Thinking about it from a “nudge” perspective, the ideal would be to have a big dashboard display, just like a taxi meter, showing how much the drive is costing you. It could add up fuel consumption, insurance rates and congestion charges, calculate how much it’s costing you to drive as you move along, and give you a real-time display.


The inevitability of road pricing — 5 Comments

  1. One fun alternative is the idea that all the cars could communicate with one another and a central planner, and then the central planner takes this data and constantly optimizes the routes the cars are taking to their destinations. And maybe this reduces congestion.

    In any case, the effects of AI and how legislatures respond will be very exciting to see.

  2. @James…I get your point but your use of the the term “Central Planner” in relationship to an all seeing, all knowing GPS tracking system sounds like something Soviet-era secret police agencies would have come up with had they lasted long enough…of course I’m sure the NSA and CSIS are salivating at the prospect. This likelihood is why at some point I will have to move off the grid, head for the bush with a cross bow and two metric tonnes of Lipton Cup-a-soup — and my tinfoil hat — and wait for the fireworks to start. Of course Joseph would be able to track me down with his mail order drone, so I guess I’m screwed either way.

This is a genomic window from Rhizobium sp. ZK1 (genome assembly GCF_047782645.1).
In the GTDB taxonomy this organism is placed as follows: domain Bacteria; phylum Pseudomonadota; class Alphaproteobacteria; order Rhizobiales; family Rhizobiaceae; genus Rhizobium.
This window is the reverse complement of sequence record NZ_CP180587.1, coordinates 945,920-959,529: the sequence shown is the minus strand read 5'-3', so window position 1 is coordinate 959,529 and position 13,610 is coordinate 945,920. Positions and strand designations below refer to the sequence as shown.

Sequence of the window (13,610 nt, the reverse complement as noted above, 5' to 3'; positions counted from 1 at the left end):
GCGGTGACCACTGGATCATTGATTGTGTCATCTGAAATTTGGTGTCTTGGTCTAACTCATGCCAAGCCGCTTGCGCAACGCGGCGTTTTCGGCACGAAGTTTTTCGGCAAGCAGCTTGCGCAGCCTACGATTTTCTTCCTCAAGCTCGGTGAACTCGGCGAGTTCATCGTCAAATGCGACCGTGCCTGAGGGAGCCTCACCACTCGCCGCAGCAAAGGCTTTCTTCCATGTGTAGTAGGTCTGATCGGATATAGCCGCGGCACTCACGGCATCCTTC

3. Hi. This comment has nothing to due with road pricing. I just wanted to say that I follow you on and have really appreciated the uploads from the last few weeks. CBA and liberal neutrality, and recent on “just wages”. I am also a big fan of your two puzzles of contractarianism. And the chapter you linked to on this blog about “ideology” as misdiagnosed collective action failures was very insightful. I hope this encourages you to upload more of the same. The more the better, even the older stuff!

  4. An alternate perspective on driverless cars is small scale transit — particularly if the vehicles are owned by some collective rather than individually. Remember, the suburban dream was one of cheap energy, cheap land, unlimited open space. Two hours to get to work was just a side effect. One downside is that we are exchanging the high volume low maintenance capabilities of rail for the reverse on roads — roads take a larger slice of the country than rail. But its all moot if we turn the countryside into a big powerplant, continue to rely on distant lands for food and manufacturing. Question then becomes — why do we exist of we don’t do anything useful?

  5. Congestion is one thing that proponents of other schemes seem to forget about, and I think there is a valid point even with driverless cars. This is why I have always found it amusing that bicycle proponents seem to think that everyone riding bikes is the answer to all core traffic issues, but fail to (or willfully ignore) the obvious, that bikes are still personal transportation and ratcheting up their use comes with all of the same problems that entails, like parking.